The first action to take is to create a collaborative and positive atmosphere, so ask the attendees to write down some few words of appreciation for a colleague (or more), thanking him/her for something he/she did during the given period, for the person or for the team. Give the team 5 minutes to write.

Then ask each attendee to read aloud what they wrote, speaking to the colleague they want to thank. This phase shouldn’t take more than 5-10 minutes.

The next phase is to list all the positive results achieved in the period.

Ask the attendees to write down on the stickers all the positive results achieved, using a short statement (one per sticker) – they will be given the opportunity to explain in the next phase. Give them 5 minutes to write.

Now ask the attendees to explain the individual positive issues, one by one. They should be concise in their description but still be able to let the other attendees understand the issue. Then the sticker is pinned to the whiteboard. If any other attendee has a similar issue, he/she has to discard it. Please be careful to avoid starting any discussion. This is the time to list the results and not to discuss them (moreover, the discussion will be shaped in a particular way, as we will see in the following stage).

Once everybody has explained their issues (this stage should last no more than 10 minutes), you’ll have all the stickers on the whiteboard. It’s time to vote.

Each attendee will have six votes to give to the issues stuck on the whiteboard: three votes to vote the issues by its intrinsic or technical value (for example, the team reduced the technical debts by 50%, or has stabilized the daily standup) and three votes to vote the issues by the positive impact it had on the product (for example, thanks to this new feature, the customer increased his sales by 20%). You can use any means to vote: in my example, we used little red self-adhesive dots for one and green for the other, but you can use different signs, different colored pens, and so on.

Why differentiate this way? The answer is easy: teams tend to identify their success with the product’s success; we delivered this feature, the customer were happy, we eliminate that bug and so on, forgetting that with success stories, many other aspects must ​ be considered. For example, adopt a more effective framework for the chosen programming language, start unit testing, practice a scrum ceremony in a more efficient way and so on. The team must learn these positive issues as well, as they allow the team to be more effective ​ (as per the above mentioned Agile principle).

Once the voting is finished, just rank the issues by the numbers of votes (any kind).Voting and ranking shouldn’t take more than 5 minutes.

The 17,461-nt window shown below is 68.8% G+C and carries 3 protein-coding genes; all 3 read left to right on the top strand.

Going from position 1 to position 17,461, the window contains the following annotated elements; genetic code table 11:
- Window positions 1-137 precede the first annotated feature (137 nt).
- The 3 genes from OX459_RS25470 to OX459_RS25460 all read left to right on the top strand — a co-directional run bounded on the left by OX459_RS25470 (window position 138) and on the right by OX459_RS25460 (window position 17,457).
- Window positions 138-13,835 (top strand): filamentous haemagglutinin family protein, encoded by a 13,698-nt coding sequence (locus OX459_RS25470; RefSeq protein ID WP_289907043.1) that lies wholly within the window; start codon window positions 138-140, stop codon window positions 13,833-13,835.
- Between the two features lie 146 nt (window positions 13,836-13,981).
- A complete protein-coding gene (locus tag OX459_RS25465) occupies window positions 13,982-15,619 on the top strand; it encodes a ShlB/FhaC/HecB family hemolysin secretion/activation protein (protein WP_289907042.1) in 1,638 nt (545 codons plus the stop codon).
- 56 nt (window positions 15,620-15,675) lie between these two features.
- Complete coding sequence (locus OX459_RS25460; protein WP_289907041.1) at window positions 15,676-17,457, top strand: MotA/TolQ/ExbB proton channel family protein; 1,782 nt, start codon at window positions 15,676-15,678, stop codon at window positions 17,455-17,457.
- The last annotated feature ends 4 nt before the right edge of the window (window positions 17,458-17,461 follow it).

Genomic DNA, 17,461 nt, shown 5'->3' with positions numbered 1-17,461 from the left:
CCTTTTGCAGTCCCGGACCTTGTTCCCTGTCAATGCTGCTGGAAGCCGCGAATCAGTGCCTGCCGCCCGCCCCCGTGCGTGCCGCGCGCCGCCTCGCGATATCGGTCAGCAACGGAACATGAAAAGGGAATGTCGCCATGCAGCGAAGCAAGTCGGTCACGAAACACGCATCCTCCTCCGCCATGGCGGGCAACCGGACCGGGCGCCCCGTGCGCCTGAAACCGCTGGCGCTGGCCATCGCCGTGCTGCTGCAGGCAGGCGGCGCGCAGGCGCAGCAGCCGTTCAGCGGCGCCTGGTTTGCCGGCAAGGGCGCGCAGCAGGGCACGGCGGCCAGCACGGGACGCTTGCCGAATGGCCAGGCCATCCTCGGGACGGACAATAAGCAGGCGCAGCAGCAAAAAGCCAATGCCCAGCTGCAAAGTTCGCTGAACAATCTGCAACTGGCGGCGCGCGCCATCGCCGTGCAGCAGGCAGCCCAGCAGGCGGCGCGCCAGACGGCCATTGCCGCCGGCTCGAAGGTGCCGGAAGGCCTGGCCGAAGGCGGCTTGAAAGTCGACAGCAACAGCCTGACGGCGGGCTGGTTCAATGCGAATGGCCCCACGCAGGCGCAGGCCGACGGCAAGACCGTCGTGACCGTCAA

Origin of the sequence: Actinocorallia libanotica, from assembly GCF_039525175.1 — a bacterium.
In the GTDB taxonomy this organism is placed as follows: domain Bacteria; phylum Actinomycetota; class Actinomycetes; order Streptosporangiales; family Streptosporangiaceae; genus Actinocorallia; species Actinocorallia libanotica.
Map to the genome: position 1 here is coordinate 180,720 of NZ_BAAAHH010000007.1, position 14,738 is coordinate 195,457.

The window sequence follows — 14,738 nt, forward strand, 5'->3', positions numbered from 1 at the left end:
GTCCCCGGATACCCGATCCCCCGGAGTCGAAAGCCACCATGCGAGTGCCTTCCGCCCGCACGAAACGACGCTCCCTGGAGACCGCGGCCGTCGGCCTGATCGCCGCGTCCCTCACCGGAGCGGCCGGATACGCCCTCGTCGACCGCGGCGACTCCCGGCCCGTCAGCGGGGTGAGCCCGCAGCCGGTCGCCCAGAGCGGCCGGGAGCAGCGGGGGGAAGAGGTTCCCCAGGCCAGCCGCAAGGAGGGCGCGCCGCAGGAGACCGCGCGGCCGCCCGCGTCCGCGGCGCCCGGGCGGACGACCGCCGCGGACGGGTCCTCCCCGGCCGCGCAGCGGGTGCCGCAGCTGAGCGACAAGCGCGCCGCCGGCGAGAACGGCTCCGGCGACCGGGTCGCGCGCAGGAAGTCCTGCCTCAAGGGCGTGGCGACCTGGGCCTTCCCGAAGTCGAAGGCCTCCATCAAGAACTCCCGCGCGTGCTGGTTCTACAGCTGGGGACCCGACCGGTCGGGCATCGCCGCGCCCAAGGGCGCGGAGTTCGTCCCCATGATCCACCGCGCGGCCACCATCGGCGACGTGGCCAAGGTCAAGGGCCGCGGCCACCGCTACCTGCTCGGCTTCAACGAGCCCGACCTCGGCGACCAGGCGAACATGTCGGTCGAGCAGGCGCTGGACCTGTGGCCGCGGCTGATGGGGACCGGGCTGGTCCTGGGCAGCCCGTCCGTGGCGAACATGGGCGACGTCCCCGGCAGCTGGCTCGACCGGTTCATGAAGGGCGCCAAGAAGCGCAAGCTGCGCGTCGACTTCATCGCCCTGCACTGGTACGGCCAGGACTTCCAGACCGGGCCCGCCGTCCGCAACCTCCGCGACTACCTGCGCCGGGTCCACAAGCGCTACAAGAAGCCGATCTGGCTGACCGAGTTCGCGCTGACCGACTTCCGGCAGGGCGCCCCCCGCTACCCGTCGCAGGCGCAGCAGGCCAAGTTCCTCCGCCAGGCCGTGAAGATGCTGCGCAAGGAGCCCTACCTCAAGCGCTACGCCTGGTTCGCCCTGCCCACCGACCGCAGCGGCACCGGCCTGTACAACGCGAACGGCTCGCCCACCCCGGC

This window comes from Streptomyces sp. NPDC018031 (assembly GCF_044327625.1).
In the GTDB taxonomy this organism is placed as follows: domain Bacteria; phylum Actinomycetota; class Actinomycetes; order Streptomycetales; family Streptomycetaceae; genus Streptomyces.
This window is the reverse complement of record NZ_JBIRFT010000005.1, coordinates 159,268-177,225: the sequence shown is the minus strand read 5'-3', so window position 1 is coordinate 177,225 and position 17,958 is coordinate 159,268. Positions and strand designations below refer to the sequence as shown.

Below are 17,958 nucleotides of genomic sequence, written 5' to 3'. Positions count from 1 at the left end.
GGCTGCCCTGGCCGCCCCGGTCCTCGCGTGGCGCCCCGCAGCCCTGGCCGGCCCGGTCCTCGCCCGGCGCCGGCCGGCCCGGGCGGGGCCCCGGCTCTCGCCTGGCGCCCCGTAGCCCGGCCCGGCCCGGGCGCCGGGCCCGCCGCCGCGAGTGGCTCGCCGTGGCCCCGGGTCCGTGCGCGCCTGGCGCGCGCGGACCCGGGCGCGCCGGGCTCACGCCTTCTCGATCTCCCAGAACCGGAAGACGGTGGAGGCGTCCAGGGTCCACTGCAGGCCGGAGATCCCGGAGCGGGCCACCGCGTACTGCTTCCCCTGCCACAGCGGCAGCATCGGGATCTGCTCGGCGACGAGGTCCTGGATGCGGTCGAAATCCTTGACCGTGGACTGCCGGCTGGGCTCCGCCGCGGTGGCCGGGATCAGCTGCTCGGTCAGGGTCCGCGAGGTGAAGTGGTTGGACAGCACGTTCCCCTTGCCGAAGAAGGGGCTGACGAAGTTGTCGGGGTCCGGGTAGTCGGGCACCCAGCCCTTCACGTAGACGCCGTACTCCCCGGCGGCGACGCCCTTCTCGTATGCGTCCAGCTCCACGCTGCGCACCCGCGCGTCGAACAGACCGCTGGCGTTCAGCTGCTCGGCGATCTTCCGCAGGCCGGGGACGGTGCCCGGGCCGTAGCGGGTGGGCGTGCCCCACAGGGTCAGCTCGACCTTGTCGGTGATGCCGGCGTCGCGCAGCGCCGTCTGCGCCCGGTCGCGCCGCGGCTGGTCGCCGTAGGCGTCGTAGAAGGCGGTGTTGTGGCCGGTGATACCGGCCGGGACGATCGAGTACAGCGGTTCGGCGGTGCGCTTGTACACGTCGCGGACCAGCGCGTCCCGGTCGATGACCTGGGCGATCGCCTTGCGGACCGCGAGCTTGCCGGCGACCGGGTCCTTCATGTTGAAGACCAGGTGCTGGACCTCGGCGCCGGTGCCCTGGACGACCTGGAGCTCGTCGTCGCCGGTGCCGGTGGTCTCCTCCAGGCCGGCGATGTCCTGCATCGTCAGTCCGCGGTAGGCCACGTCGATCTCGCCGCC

Once the stickers are rearranged on the whiteboard (the most voted ones are on top) you can start to discuss. The format may be free (you can discuss any issue as long as you want), or fixed (an issue can be discussed for a maximum amount of time of 5 or 8 minutes, for example). Choose the format you like, what counts is the discussion itself.

Ok, let’s discuss, but about what? We usually discuss what’s going wrong, and how to fix it. Now, here instead, we’re discussing what went right! Well, we can first identify what made that positive issue possible. Usually, we can identify two main paths: one internal to the team, and one external. The internal one refers to all the actions the team takes to achieve a result, which may impact the team, the process or the product. For example, by autonomously adopting a new programming framework the team was able to deliver those given features and the customer was very happy. Note the ​ word “autonomously”: the team was not forced by any external entity to take that decision, but reached a result that had an external impact anyway.

The external path refers to all those actions taken or conditions set up by the system (your department, your local agency, your company, and so on) that made it possible to achieve that given result. For example, the team was able to learn how to deal with noSQL databases thanks to a dedicated budget for training on new and emerging

technologies/methodologies. In this case, an external reason made it possible to achieve an internal positive result. Nevertheless, we mean to say that an internal result will sooner or later reflect itself into an external positive result (or at least, this is what the system hopes…).

The discussion stage may last up to 50 minutes, to keep the whole retrospective no longer than 2 hours.

And now, just like any Retrospective worthy its name, let’s write down some action points.

Like any positive issue in any field, we aim to replicate it and also do something to improve that experience to feel even better. So we can define the underlying actions that will lead us to even better results. Some questions easily come to mind: can we replicate the positives we had during the period, applying them to current or new issues? For example, we may ask for a new course to learn a new language to create a new software asked by our customers. Or, can we improve the path that led us to have positive results to have better results or even the same results but in different areas? For example, improve the continuous integration process to have a faster/safer deployment of our deliverables.